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Family Matters: How to Start a Business With Your Family

By: Amanda Jensen

For many careerists and entrepreneurs, there exists a divide between family life and business. Being able to put down a suitcase after a long day of work and shed the daily concerns to enjoy time with the family is a rewarding break for many businessmen and women. Others might find it difficult to keep business from mixing with family during dinner table conversations and sudden business calls throughout evenings.

For a rare minority, mixing family and business isn’t a matter of conflict – but rather a game plan in achieving a successful business.

What are the benefits of running a family business?

In fact, there are a multitude of benefits that business-owners reap when working with their family starting out.

These benefits include:

  • Trustworthy and negotiable cost source of labor when required
  • Contacts for emergency loans during times of financial difficulty
  • Strengthen your family’s relationship through professional success
  • A clearly defined structure of succession for keeping the company part of your family

Despite the skepticism of many professionals, family-operated startups can fare well with the right practices and boundaries in place.

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Drawing the line – Business vs. Family

Even if you bring your family on-board for a business together, clearly defining the differences between work and home is a completely necessary measure to prevent misunderstandings between your family and other employees.

Making this distinction means not playing favorites at the workplace, even if you feel that it may cause tension back home. Promotions, pay raises, and commendations should be based solely on the merit of employees’ performance.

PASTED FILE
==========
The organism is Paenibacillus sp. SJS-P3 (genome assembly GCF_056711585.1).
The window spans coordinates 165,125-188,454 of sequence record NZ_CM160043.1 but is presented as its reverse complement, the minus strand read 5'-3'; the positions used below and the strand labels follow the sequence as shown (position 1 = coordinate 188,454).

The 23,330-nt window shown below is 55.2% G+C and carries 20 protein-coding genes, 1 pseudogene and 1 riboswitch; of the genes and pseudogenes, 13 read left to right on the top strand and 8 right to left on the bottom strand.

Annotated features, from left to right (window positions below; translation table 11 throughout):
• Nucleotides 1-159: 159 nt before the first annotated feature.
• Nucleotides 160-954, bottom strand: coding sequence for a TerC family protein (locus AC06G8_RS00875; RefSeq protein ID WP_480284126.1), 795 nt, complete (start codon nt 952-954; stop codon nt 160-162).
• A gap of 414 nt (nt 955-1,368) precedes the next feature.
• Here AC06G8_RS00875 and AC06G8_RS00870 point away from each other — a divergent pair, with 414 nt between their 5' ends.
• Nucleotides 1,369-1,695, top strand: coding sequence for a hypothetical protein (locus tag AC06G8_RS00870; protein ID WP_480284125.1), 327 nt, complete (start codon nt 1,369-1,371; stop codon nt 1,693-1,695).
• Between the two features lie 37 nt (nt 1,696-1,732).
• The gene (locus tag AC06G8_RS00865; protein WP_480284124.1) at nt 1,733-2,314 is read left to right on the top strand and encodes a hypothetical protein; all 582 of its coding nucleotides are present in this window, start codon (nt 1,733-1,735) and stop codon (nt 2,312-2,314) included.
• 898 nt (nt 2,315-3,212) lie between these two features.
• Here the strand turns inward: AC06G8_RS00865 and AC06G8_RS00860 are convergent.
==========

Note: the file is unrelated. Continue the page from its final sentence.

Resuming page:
Providing family members with special accommodations for no other reason than your relation sets the stage for accusations of favoritism, unfair business practices, and workplace discrimination.

To appropriately draw the line between work and family, keep these tips in mind:

  1. Decisions made with your business – administrative, financial, or otherwise – should always be with the benefit of your company in mind first. While “family” might appear first in the phrase, “family business” should be business first.
  2. Make sure that your management is clearly defined. It can be easy to create a confusing, agitated work environment is employees do not recognize clear lines of management. Family members should not be given a “substitute manager” status in your absence without a clear explanation to other employees. Your workplace hierarchy should never be compromised due to family.
  3. Avoid hiring inexperienced family members when possible or relevant to your workplace. Filling positions solely on the merit of familial relationship is a common practice, but it’s one of the most common pitfalls of family business management that results in poor productivity and accusations of unfair hiring practices.

Value your business, but also your family

Most importantly, it’s important to shed those workplace times when you get home. While success in a business can raise your family’s esteem, keeping a line between work and home is necessary both ways. Allowing your household’s relationships to hinge on the comings and goings of work can seriously jeopardize one’s well-being in both environments.

Even though your family might be taking the daily grind with you, taking time to connect on a personal level without worrying about work can keep your family together even if your family business goes under. That being said, the family business concept is one that will stay strong in the business world, and it will continue to be a fruitful model for hundreds of families with an entrepreneurial spirit who know the right practices.

About the Author

Amanda Jensen is an author with AAMI, who offers insurance solutions to Australia. You can find Amanda on Twitter @AmandaJensen8.

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